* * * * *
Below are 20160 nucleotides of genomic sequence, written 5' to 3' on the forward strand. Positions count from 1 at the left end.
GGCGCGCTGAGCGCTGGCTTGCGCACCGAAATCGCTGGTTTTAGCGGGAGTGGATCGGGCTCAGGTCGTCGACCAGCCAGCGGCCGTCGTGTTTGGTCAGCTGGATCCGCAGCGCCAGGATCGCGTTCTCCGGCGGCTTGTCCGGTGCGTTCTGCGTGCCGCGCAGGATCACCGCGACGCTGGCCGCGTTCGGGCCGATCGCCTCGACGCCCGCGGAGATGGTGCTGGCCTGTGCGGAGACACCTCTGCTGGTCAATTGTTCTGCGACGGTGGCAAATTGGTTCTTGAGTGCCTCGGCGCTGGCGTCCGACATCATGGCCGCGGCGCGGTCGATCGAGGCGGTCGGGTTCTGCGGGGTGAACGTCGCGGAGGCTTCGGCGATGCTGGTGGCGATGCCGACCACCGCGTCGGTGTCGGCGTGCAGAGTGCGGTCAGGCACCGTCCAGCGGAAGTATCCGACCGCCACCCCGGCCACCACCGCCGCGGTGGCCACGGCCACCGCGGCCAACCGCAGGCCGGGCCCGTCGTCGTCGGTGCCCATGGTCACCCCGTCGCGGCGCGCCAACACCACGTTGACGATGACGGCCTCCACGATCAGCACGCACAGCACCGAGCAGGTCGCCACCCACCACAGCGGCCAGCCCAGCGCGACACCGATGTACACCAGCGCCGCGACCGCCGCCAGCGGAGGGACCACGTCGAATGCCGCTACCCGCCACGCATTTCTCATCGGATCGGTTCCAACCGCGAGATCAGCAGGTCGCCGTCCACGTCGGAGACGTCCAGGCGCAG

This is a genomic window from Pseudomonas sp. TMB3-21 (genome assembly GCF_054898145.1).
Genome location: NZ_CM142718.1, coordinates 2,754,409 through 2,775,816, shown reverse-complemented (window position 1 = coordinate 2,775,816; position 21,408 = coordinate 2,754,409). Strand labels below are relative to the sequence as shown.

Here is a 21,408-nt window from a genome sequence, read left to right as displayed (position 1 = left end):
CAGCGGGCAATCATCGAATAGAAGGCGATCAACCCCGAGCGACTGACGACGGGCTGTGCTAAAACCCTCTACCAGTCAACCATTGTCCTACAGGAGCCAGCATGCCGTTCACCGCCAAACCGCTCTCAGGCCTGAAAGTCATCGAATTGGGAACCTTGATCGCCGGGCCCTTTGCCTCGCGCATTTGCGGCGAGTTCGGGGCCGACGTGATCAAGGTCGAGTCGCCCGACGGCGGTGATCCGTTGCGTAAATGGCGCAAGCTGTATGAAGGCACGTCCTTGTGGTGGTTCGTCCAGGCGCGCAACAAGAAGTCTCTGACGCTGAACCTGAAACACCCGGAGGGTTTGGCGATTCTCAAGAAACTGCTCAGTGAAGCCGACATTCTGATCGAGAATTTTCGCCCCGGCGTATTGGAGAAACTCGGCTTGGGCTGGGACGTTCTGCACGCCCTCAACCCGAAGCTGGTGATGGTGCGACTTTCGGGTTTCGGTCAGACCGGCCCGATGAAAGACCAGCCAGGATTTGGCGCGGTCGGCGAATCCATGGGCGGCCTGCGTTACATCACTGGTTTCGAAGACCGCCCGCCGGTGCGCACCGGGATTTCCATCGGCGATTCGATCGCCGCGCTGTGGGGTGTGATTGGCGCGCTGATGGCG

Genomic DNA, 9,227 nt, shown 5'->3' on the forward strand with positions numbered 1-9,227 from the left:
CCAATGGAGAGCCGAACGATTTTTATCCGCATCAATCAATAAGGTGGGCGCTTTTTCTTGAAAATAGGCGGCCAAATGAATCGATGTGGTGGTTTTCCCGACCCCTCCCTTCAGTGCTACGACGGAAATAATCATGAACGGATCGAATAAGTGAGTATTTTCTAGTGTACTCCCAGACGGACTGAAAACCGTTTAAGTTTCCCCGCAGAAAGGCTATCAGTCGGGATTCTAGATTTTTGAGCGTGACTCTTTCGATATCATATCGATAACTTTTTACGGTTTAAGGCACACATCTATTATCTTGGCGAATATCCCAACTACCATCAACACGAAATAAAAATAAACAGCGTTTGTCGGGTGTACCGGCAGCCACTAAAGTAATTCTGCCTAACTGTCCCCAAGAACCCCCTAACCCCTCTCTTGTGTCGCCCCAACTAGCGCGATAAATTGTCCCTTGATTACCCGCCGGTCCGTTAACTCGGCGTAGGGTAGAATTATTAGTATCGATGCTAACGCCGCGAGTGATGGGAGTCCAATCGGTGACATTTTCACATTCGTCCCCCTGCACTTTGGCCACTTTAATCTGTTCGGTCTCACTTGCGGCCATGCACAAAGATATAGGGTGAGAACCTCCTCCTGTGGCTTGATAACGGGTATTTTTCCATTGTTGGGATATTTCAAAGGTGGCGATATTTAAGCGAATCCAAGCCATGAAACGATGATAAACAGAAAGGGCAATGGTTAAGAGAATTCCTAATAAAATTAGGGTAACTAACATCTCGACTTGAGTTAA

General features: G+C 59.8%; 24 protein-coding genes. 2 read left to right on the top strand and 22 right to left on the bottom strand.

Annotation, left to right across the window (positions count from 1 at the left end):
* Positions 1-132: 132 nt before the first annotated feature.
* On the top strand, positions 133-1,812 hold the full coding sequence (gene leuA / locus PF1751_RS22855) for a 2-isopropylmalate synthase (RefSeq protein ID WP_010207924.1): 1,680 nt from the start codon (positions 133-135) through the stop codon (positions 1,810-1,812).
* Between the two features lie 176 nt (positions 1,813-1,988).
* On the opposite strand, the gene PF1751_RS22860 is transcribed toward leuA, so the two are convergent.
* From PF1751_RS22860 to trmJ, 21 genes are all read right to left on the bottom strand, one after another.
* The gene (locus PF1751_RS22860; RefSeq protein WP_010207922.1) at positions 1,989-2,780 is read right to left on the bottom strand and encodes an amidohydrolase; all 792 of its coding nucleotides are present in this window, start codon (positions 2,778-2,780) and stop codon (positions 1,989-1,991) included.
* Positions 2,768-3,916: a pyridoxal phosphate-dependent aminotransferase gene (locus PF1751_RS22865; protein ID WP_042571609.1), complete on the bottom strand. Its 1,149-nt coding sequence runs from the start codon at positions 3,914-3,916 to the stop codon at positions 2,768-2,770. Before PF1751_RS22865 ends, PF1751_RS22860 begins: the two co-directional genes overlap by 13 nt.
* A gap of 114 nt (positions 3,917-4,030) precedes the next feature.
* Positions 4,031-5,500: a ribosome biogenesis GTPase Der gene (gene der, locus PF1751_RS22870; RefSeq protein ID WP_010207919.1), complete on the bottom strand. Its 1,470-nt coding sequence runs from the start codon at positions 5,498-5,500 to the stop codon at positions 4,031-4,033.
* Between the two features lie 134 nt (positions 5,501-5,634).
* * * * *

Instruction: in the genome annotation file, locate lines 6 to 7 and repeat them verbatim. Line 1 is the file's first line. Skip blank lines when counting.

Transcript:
CAGCGGGCAATCATCGAATAGAAGGCGATCAACCCCGAGCGACTGACGACGGGCTGTGCTAAAACCCTCTACCAGTCAACCATTGTCCTACAGGAGCCAGCATGCCGTTCACCGCCAAACCGCTCTCAGGCCTGAAAGTCATCGAATTGGGAACCTTGATCGCCGGGCCCTTTGCCTCGCGCATTTGCGGCGAGTTCGGGGCCGACGTGATCAAGGTCGAGTCGCCCGACGGCGGTGATCCGTTGCGTAAATGGCGCAAGCTGTATGAAGGCACGTCCTTGTGGTGGTTCGTCCAGGCGCGCAACAAGAAGTCTCTGACGCTGAACCTGAAACACCCGGAGGGTTTGGCGATTCTCAAGAAACTGCTCAGTGAAGCCGACATTCTGATCGAGAATTTTCGCCCCGGCGTATTGGAGAAACTCGGCTTGGGCTGGGACGTTCTGCACGCCCTCAACCCGAAGCTGGTGATGGTGCGACTTTCGGGTTTCGGTCAGACCGGCCCGATGAAAGACCAGCCAGGATTTGGCGCGGTCGGCGAATCCATGGGCGGCCTGCGTTACATCACTGGTTTCGAAGACCGCCCGCCGGTGCGCACCGGGATTTCCATCGGCGATTCGATCGCCGCGCTGTGGGGTGTGATTGGCGCGCTGATGGCG

Genomic DNA, 9,227 nt, shown 5'->3' on the forward strand with positions numbered 1-9,227 from the left: